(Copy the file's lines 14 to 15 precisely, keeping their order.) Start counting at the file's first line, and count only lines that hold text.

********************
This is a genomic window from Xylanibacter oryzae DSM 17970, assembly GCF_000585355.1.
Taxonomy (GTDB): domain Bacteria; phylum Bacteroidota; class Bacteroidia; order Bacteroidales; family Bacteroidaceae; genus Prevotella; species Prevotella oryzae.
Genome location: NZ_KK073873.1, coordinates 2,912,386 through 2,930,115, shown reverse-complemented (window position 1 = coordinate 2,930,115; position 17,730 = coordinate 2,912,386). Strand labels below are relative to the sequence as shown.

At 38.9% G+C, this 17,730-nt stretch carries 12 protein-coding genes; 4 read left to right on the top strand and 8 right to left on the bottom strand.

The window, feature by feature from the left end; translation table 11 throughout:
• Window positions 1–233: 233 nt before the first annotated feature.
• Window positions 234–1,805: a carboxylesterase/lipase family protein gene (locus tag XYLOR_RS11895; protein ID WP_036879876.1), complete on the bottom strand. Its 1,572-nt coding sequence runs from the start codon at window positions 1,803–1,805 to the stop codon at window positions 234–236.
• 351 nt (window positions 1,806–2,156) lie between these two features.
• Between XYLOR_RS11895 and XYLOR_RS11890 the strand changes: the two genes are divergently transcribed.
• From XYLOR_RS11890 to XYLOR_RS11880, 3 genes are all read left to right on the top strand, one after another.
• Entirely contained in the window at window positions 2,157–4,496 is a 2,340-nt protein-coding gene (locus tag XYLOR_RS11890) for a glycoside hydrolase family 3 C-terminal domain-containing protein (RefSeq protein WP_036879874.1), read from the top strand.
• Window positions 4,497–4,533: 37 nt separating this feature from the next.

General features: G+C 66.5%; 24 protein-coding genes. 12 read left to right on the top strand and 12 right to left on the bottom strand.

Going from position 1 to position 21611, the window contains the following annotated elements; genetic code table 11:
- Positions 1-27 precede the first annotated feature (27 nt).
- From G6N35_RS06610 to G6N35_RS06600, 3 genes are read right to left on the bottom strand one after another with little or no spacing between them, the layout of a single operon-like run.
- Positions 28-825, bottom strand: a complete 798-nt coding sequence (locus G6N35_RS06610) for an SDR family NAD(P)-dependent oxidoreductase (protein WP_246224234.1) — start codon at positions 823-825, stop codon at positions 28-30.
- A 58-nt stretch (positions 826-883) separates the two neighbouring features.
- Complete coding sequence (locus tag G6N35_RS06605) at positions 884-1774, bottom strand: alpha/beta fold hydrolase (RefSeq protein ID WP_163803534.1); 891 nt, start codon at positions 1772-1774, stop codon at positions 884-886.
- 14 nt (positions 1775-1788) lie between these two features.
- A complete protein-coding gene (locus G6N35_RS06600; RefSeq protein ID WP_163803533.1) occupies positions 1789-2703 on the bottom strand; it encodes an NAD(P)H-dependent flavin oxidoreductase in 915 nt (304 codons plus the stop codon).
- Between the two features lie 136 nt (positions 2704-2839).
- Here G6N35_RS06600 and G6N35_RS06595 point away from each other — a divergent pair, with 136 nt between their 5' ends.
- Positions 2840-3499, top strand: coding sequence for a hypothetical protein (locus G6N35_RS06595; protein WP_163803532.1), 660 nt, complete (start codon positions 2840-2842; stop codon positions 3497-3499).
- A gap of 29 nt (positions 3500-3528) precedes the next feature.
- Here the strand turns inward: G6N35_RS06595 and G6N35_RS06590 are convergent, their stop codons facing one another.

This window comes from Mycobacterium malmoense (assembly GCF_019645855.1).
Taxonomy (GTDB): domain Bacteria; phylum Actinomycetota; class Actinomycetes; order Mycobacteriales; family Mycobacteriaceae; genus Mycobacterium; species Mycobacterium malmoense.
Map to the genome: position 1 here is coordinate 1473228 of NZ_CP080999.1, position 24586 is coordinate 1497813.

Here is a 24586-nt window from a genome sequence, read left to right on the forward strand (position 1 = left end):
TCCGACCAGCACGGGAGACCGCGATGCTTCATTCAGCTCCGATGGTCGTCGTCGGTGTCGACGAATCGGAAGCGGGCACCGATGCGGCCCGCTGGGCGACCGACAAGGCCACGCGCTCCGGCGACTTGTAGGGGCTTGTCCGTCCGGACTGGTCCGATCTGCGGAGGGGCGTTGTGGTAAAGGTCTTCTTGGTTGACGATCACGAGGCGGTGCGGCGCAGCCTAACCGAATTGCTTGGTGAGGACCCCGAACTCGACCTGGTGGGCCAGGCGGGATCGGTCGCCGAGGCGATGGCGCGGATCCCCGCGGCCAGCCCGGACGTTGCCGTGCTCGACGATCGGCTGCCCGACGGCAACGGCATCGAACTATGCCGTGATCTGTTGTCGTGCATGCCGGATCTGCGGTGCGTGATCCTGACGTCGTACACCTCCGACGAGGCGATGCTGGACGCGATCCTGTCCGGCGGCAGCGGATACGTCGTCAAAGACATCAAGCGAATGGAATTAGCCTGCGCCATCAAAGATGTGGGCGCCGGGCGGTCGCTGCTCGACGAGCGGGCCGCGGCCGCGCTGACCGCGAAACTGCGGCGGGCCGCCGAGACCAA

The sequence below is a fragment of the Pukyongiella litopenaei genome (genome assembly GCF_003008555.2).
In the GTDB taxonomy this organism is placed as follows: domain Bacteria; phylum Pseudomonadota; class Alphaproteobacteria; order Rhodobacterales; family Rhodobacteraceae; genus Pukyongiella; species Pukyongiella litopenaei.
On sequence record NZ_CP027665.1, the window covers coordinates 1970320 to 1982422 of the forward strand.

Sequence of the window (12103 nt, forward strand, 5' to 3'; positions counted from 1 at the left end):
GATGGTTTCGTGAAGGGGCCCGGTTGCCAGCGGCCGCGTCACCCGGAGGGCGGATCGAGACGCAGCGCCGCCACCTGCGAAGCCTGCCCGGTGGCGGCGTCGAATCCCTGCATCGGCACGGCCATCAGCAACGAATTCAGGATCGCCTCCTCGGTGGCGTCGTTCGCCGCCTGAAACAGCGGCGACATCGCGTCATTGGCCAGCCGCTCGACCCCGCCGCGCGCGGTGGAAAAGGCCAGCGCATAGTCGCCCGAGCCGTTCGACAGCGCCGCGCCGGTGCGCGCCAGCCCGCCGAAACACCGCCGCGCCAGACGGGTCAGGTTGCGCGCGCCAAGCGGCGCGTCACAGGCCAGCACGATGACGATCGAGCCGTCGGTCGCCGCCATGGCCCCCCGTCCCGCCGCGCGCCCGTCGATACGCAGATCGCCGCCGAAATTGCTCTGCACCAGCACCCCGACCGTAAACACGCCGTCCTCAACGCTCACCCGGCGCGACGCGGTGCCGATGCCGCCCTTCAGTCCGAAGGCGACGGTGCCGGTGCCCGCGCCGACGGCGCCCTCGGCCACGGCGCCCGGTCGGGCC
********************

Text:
Going from position 1 to position 21611, the window contains the following annotated elements; genetic code table 11:
- Positions 1-27 precede the first annotated feature (27 nt).